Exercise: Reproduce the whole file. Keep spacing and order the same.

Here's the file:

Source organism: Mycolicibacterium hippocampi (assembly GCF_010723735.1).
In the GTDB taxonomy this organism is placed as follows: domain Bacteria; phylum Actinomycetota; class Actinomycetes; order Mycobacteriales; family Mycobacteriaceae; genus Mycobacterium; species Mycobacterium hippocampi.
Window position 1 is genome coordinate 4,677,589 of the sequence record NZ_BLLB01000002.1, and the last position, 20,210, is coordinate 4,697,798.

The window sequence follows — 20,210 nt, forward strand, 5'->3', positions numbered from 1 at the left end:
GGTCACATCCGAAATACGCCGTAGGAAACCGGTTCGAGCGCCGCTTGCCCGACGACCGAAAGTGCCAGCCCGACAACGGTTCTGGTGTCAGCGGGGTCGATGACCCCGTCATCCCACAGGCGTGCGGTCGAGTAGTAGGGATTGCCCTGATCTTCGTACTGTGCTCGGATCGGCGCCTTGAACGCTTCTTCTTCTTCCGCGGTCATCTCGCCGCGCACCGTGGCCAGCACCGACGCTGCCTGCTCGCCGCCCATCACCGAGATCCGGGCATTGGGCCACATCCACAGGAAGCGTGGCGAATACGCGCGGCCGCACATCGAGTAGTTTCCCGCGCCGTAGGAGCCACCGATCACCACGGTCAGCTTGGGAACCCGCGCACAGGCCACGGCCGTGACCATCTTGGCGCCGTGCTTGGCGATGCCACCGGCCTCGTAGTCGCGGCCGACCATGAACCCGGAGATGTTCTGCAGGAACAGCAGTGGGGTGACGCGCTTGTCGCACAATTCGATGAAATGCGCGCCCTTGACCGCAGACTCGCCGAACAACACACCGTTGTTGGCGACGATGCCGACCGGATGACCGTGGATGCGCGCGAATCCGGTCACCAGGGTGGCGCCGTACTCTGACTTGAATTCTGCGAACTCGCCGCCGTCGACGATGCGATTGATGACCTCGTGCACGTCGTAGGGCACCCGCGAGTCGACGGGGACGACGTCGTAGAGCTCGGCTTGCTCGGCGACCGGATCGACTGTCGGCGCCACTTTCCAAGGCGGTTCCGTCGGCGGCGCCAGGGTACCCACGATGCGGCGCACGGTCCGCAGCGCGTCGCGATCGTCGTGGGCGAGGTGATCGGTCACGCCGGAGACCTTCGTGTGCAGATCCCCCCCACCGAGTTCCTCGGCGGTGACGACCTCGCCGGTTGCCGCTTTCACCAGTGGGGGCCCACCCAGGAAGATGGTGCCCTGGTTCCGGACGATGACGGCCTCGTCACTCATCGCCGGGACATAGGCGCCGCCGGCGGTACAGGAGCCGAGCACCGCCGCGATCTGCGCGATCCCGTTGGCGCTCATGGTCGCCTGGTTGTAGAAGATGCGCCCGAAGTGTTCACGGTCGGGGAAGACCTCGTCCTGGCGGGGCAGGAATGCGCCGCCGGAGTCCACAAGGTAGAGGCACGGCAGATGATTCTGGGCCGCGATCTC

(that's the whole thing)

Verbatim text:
Source organism: Mycolicibacterium hippocampi (assembly GCF_010723735.1).
In the GTDB taxonomy this organism is placed as follows: domain Bacteria; phylum Actinomycetota; class Actinomycetes; order Mycobacteriales; family Mycobacteriaceae; genus Mycobacterium; species Mycobacterium hippocampi.
Window position 1 is genome coordinate 4,677,589 of the sequence record NZ_BLLB01000002.1, and the last position, 20,210, is coordinate 4,697,798.

The window sequence follows — 20,210 nt, forward strand, 5'->3', positions numbered from 1 at the left end:
GGTCACATCCGAAATACGCCGTAGGAAACCGGTTCGAGCGCCGCTTGCCCGACGACCGAAAGTGCCAGCCCGACAACGGTTCTGGTGTCAGCGGGGTCGATGACCCCGTCATCCCACAGGCGTGCGGTCGAGTAGTAGGGATTGCCCTGATCTTCGTACTGTGCTCGGATCGGCGCCTTGAACGCTTCTTCTTCTTCCGCGGTCATCTCGCCGCGCACCGTGGCCAGCACCGACGCTGCCTGCTCGCCGCCCATCACCGAGATCCGGGCATTGGGCCACATCCACAGGAAGCGTGGCGAATACGCGCGGCCGCACATCGAGTAGTTTCCCGCGCCGTAGGAGCCACCGATCACCACGGTCAGCTTGGGAACCCGCGCACAGGCCACGGCCGTGACCATCTTGGCGCCGTGCTTGGCGATGCCACCGGCCTCGTAGTCGCGGCCGACCATGAACCCGGAGATGTTCTGCAGGAACAGCAGTGGGGTGACGCGCTTGTCGCACAATTCGATGAAATGCGCGCCCTTGACCGCAGACTCGCCGAACAACACACCGTTGTTGGCGACGATGCCGACCGGATGACCGTGGATGCGCGCGAATCCGGTCACCAGGGTGGCGCCGTACTCTGACTTGAATTCTGCGAACTCGCCGCCGTCGACGATGCGATTGATGACCTCGTGCACGTCGTAGGGCACCCGCGAGTCGACGGGGACGACGTCGTAGAGCTCGGCTTGCTCGGCGACCGGATCGACTGTCGGCGCCACTTTCCAAGGCGGTTCCGTCGGCGGCGCCAGGGTACCCACGATGCGGCGCACGGTCCGCAGCGCGTCGCGATCGTCGTGGGCGAGGTGATCGGTCACGCCGGAGACCTTCGTGTGCAGATCCCCCCCACCGAGTTCCTCGGCGGTGACGACCTCGCCGGTTGCCGCTTTCACCAGTGGGGGCCCACCCAGGAAGATGGTGCCCTGGTTCCGGACGATGACGGCCTCGTCACTCATCGCCGGGACATAGGCGCCGCCGGCGGTACAGGAGCCGAGCACCGCCGCGATCTGCGCGATCCCGTTGGCGCTCATGGTCGCCTGGTTGTAGAAGATGCGCCCGAAGTGTTCACGGTCGGGGAAGACCTCGTCCTGGCGGGGCAGGAATGCGCCGCCGGAGTCCACAAGGTAGAGGCACGGCAGATGATTCTGGGCCGCGATCTC